Sophie is a Ph.D. student, British Heart Foundation, at St. Catharine’s College, University of Cambridge, England. Sophie studied Biomedical Sciences at the University of Oxford, graduating in 2015. She specialised in aspects of cell signalling and cardiovascular biology, and has worked for short stints in cardiovascular research labs in the UK, Norway and Australia.
Her interests with regard to research probably focus on cardiovascular biology, however, she is a pro at blabbing about anything she finds interesting, a requirement to host at Blue Streak.
Along with her friend Helen, Sophie runs the bloody brilliant blog called BioDetectives, winner of “Best Student Science Blog” by the Association of British Science Writers. Sophie and Helen set up BioDetectives in 2104 to follow science stories around the world, while making their topics accessible and engaging. A visit to this site is a must!
Nevena is a last year grad student in Vrije Universiteit Brussel, in Brussels, Belgium. She has always been fascinated with the advances of Biotechnology and biological engineering. She’s a passionate science communicator in the making, more often on her blog at www.incubatorium.wordpress.com.
Growing up in Bulgaria, she did her undergrad in Sofia University in biotechnology. Her love for plant science and the interest in feed and food production let her spend two years of her undergrad as a lab volunteer in a plant abiotic stress lab working with resurrection plants. Later she moved to Helsinki, Finland for her Master's Degree in plant genomics and Biotechnology of Natural resources. She worked on a plant-pathogen interactions in her Master’s thesis, focusing on a fungal species (H. annosum) which destroys the conifer forests in the north from Canada through Scandinavia, to China.
Nevena is currently in the process of graduating as a Doctor in structural and molecular biology, studying the molecular interactions of Late Embryogenesis Abundant proteins from plants and their enzyme clients, which they protect against abiotically induced deactivation. The ultimate goal is to understand the molecular details of yet another way some plants employ in order to survive severe drought, heat, cold or salt stress. She’s combining this with a postgraduate degree in science communication and outreach.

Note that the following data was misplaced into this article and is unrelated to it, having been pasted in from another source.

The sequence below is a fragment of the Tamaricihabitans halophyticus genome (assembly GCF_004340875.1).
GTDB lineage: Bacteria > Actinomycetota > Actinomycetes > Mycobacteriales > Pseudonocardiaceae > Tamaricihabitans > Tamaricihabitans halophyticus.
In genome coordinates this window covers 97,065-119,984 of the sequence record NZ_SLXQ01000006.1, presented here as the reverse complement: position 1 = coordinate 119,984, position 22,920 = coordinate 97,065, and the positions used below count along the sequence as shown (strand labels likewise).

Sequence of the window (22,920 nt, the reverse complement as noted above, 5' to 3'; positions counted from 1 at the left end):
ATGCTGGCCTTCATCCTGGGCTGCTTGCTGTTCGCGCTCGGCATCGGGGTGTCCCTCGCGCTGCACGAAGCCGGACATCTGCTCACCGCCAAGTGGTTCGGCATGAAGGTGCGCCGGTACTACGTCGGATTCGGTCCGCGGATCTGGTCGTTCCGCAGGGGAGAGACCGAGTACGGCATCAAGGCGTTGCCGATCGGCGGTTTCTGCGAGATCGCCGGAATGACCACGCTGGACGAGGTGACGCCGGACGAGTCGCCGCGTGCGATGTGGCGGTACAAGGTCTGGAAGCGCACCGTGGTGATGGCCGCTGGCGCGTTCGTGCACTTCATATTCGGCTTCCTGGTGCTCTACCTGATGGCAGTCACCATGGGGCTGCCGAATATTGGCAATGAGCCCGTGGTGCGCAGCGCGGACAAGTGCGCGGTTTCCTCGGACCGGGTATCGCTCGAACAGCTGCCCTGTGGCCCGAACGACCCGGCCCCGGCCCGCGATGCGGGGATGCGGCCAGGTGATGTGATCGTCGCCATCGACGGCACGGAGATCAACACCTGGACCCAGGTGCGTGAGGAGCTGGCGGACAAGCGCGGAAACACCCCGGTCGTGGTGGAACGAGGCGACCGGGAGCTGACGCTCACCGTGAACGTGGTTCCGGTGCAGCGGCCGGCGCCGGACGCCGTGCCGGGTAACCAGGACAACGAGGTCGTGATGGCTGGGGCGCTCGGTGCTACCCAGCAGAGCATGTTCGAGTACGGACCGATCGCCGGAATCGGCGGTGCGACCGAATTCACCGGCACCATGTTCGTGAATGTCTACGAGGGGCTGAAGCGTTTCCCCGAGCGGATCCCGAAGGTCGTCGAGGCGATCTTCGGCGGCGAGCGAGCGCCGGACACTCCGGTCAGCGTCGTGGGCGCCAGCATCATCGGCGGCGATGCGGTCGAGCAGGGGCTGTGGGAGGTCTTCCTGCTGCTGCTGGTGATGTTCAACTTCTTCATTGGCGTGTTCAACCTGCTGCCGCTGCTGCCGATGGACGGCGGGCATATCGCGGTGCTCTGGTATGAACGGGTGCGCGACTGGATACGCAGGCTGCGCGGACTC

Tom Di Liberto
Tom (@TDiLiberto) is a meteorologist at the National Oceanic and Atmospheric Administration’s (NOAA) Climate Prediction Center and a science writer at NOAA’s Climate.gov. When he is not attempting to explain climate science concepts without the use of scientific jargon, he is researching and forecasting the El Nino and La Nina.
Previously, Tom has worked as a weather observer at airports around New York City where he has single-handedly brought airports to a stop because of bad weather. He apologizes but it was for your own safety. Tom was also named America’s Scientist Idol in 2013 after winning a competition held at the Annual Meeting of the American Association for the Advancement of Science.
He has since given many well-received, humorous, informal science talks on weather and climate across the United States. Most recently, Tom served as emcee at the U.S. Department of States U.S. Center at the United Nations Framework Convention on Climate Change COP21 in Paris in 2015 and will continue in this role at COP22, to be held in Marrakech, Morocco in 2016. As emcee, he led the U.S. government’s public outreach space, the US Center, during the negotiations introducing over 30 events with panelists much more important that himself including U.S. cabinet members, politicians, business leaders and scientists.
Outside of work, Tom can still be found looking at the clouds while walking around the great outdoors. He enjoys biking around his home in Washington DC and taking advantage of the many free museums that dot the Washington DC landscape. And if you’re nice, he will also provide free weather forecasts on demand.
<—– This guy. Oh, and can those circa 1974 sunglasses be on any more crooked? He's got nice hair, though.
J.D. is a recently retired enologist (wine science) with way too much time on his hands. In a former life he…oh, screw it. I'm the one writing this and I can't talk about my self in the third person without feeling like a complete nitwit.
Yes, I recently retired from winemaking/enology. In the past 20 years I have only missed one winegrape harvest. I finally get to go hiking in the mountains in autumn!
In previous iterations of myself I have been a professional eco-tour leader, and a vascular cell biologist. I also did a four year hitch in the Navy, where we whistled a lot and danced with our mops.
However, today my world revolves around science communication and the Blue Streak Science Podcast. Now that I have a little more time we are going all in with this project.
So, stay tuned and remember…follow the science!